I know, I promised to post pictures and prices of my current work by this weekend.
Obviously I have not done so.
That's because I'm not done yet. The environment is not cooperating.
What does the environment have to do with it? A lot, actually. See, this time of year it's normally very, very dry - humidity wise - in my shop. Because normally this time of year in South Central Alaska it's 20 to 30 degrees below zero outside. This week the weather has been bizarrely unseasonal, to put it mildly. Today, for example, it was 40F, and it rained - poured actually - all day.
Because I work in green wet wood, which is normally cut from frozen logs stored outside my shop, the wood needs to dry a certain extent after turning, before I can do the finishing work. This time of year, that normally happens pretty quickly, sometimes too quickly and I have to take precautions to keep the wood from cracking if it dries too fast. Right now that's not a problem, because I can barely get the wood to dry in the first place. Also, because I use a combination of oil saturation and water based acrylic finish, ambient moisture has a huge effect on how quickly each application sets and dries. Normally, this time of year, the oil coats will dry within six hours. Right now, it's taking about twenty four hours. I need to apply several applications. Then about ten coats of water-based acrylic, which cannot be applied before the oil is 100% dry. The acrylic normally dries within an hour, today it's taking much, much longer. I've got fifteen bowls out in the shop, in various stages of completeness - all of which are taking much longer than I planned on.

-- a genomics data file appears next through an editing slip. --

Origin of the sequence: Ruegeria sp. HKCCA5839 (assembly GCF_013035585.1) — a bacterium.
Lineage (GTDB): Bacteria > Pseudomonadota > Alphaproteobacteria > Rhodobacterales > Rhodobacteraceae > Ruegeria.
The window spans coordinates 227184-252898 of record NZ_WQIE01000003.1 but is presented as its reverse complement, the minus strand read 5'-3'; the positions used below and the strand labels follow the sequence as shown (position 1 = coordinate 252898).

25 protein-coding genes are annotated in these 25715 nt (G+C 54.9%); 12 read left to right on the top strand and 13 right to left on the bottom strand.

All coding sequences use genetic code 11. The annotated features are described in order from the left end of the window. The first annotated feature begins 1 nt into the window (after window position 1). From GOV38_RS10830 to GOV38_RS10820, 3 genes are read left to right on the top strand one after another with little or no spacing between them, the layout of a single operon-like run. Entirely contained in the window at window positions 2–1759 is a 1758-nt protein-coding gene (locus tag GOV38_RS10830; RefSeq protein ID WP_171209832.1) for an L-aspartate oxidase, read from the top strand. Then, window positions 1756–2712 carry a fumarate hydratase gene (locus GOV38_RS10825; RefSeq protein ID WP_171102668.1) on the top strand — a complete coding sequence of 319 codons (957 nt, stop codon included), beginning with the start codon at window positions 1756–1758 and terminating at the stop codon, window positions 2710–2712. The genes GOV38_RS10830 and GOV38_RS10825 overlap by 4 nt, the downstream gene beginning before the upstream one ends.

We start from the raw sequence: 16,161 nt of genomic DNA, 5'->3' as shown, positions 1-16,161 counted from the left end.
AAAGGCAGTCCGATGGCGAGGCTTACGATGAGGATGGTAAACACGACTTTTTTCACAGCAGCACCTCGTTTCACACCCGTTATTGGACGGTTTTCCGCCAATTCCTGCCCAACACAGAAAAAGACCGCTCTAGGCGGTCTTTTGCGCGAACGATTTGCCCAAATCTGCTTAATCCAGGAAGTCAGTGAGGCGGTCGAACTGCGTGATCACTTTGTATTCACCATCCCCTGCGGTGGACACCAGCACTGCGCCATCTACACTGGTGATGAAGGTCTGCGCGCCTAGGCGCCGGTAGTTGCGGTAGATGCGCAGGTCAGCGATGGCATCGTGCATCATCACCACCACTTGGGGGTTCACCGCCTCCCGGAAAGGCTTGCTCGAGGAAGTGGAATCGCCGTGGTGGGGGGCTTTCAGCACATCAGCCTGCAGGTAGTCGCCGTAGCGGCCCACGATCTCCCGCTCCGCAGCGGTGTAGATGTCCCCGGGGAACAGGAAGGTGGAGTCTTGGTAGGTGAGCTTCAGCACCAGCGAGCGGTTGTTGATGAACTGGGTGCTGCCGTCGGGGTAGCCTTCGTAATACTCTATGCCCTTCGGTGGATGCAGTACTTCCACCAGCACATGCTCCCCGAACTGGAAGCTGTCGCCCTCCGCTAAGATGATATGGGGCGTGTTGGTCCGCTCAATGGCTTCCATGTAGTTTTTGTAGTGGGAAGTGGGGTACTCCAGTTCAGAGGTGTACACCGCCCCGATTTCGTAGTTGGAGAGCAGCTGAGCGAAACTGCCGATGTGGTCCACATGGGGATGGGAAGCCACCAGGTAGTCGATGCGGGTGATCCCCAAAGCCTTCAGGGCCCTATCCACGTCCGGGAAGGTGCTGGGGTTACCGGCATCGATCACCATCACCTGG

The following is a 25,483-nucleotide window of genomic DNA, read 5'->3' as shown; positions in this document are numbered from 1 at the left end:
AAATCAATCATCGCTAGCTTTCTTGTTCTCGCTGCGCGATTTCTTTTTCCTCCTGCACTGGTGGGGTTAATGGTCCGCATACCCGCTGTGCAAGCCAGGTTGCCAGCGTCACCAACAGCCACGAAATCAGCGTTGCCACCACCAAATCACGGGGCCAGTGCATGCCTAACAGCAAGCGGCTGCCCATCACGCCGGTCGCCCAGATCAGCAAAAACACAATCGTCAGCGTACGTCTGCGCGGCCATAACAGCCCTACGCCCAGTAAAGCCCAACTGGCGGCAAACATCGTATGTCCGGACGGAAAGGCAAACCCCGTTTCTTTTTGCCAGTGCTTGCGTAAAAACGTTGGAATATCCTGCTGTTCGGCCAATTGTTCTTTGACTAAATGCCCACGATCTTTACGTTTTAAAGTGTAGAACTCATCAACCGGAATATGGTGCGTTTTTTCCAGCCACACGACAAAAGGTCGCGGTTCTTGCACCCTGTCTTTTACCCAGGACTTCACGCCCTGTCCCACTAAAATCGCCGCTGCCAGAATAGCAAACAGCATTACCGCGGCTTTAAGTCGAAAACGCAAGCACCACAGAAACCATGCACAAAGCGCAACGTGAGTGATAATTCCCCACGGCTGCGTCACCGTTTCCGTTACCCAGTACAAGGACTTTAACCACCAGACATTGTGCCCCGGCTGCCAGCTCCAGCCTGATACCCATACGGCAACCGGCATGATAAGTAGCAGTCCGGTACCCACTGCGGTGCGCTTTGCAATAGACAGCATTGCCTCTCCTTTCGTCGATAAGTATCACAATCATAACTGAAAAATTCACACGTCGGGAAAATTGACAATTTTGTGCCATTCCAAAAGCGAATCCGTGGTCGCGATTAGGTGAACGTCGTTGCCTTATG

Blame the weather.
Anyway, just as soon as I'm finished I will post the pictures and the prices. A couple of days maybe.
Sorry, but you know how it is - you must suffer for your art.
Sunday, February 17, 2008
Update on the bowls
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Sure, it's the weather's fault. Uh huhn. :) Not something like splodey heads going off here and there. No target acquisitioning happening at all, eh?ReplyDelete
I understand that you must suffer for your art...but why do I have to?ReplyDelete
I'm also buying from Beastly, now, since he's not such a big slacker.
Or maybe he is...
As Janiece points out, there is a certain satisfaction gained from suffering for your own art.ReplyDelete
At the end of a recent shoot, the director walked over to me and my Assistant Location Manager and thanked us for a good day. She didn't miss a beat and said, "That's our motto. Suffering for your art since 1989."
If it makes you feel any better, be glad you don't live in Morgantown.ReplyDelete
We have more rainy days, and more inches of rain than Seattle.
I MUST have the AC on when I'm refinishing in the basement, because outside is usually way to humid.